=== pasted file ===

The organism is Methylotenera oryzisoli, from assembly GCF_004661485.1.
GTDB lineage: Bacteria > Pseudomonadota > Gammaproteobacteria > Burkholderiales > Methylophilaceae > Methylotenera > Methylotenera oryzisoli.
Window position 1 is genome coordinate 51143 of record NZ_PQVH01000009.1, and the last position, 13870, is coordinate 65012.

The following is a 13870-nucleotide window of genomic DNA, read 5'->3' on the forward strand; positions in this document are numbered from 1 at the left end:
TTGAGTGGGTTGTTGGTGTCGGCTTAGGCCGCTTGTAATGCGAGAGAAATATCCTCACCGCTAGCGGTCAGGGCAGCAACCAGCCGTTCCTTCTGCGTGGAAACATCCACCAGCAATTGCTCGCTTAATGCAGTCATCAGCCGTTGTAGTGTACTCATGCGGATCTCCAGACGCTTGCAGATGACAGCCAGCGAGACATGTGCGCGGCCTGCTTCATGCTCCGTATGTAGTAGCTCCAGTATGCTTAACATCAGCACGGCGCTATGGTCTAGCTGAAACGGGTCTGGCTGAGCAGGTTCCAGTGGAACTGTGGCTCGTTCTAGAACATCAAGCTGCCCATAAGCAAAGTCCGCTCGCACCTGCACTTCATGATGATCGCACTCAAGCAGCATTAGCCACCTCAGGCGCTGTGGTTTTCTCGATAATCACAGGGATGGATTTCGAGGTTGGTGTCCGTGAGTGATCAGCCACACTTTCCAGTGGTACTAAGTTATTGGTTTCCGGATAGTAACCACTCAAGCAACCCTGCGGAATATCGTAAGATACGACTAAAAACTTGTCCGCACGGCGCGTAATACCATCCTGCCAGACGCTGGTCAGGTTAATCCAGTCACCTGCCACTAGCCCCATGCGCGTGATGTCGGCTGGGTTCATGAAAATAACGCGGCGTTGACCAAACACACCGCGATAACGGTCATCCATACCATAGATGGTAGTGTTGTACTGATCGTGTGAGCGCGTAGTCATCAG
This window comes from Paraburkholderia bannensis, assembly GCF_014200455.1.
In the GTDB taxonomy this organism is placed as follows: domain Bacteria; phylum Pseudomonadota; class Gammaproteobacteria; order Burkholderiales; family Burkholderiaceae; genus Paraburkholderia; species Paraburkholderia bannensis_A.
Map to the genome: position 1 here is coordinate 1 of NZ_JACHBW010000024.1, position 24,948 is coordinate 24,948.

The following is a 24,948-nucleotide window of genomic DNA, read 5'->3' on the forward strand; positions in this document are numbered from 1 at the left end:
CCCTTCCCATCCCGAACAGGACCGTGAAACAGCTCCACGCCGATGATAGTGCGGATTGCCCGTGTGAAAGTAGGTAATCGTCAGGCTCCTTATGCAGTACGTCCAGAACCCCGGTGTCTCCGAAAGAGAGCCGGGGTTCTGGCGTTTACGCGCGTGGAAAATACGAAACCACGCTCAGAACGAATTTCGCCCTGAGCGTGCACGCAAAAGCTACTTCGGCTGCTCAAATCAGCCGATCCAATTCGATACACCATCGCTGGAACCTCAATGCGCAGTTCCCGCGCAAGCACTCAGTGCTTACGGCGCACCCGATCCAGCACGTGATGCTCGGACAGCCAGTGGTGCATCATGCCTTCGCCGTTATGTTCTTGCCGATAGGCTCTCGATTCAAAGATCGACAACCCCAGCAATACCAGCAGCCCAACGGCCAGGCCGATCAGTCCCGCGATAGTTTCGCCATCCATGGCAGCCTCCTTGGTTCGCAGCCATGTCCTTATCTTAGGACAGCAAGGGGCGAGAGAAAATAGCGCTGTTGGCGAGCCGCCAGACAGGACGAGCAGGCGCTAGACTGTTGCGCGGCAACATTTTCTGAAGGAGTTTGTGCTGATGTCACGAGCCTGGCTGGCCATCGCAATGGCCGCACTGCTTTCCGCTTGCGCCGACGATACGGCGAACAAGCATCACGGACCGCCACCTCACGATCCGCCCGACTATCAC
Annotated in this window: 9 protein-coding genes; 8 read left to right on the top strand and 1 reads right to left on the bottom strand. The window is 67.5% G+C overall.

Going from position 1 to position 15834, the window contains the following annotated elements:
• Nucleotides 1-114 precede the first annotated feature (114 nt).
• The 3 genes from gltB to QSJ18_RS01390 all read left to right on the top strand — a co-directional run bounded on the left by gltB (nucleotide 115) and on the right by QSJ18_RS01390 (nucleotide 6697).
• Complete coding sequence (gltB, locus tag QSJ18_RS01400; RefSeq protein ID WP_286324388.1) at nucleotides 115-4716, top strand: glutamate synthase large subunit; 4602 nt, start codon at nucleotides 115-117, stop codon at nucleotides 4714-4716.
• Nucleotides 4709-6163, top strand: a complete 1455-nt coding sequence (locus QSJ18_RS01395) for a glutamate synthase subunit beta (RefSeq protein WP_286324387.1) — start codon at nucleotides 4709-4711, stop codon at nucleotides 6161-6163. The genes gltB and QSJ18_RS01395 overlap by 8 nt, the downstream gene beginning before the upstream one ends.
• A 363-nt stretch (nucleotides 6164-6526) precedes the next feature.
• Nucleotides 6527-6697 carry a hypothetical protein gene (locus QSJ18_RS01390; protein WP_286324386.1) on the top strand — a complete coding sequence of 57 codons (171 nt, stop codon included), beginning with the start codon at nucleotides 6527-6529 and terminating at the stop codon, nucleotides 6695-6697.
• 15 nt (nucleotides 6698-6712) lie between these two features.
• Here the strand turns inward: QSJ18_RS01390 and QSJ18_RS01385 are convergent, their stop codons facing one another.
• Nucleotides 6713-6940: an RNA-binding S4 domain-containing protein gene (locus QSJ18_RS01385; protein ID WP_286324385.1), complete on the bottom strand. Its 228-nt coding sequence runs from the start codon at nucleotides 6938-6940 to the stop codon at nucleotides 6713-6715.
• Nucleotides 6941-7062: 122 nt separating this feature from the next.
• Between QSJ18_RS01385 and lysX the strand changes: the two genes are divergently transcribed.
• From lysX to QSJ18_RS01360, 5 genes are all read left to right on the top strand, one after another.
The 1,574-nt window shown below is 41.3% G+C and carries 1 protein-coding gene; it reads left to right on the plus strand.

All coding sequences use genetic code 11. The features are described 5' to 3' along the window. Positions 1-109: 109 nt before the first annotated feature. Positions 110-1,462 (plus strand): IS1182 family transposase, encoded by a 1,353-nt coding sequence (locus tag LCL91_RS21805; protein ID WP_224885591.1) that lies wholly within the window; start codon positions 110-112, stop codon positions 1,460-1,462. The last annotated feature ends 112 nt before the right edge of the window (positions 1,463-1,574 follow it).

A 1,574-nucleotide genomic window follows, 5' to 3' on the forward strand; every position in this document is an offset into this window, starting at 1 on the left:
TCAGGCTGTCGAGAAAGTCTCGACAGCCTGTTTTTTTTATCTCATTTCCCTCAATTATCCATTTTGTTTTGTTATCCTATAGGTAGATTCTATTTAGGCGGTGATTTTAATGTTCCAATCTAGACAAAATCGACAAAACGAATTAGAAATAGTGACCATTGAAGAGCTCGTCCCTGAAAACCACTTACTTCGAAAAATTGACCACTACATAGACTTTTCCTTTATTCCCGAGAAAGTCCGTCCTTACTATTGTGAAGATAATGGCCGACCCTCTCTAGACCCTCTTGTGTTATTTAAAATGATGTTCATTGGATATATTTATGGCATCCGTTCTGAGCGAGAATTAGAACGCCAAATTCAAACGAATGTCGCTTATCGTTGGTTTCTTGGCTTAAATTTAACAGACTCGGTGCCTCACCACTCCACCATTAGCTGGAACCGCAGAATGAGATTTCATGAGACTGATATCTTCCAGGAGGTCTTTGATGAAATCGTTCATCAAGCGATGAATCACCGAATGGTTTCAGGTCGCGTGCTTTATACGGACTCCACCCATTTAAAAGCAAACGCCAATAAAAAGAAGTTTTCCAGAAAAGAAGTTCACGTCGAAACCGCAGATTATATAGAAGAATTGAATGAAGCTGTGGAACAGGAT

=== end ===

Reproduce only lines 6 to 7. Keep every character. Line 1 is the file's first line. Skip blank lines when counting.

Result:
This window comes from Paraburkholderia bannensis, assembly GCF_014200455.1.
In the GTDB taxonomy this organism is placed as follows: domain Bacteria; phylum Pseudomonadota; class Gammaproteobacteria; order Burkholderiales; family Burkholderiaceae; genus Paraburkholderia; species Paraburkholderia bannensis_A.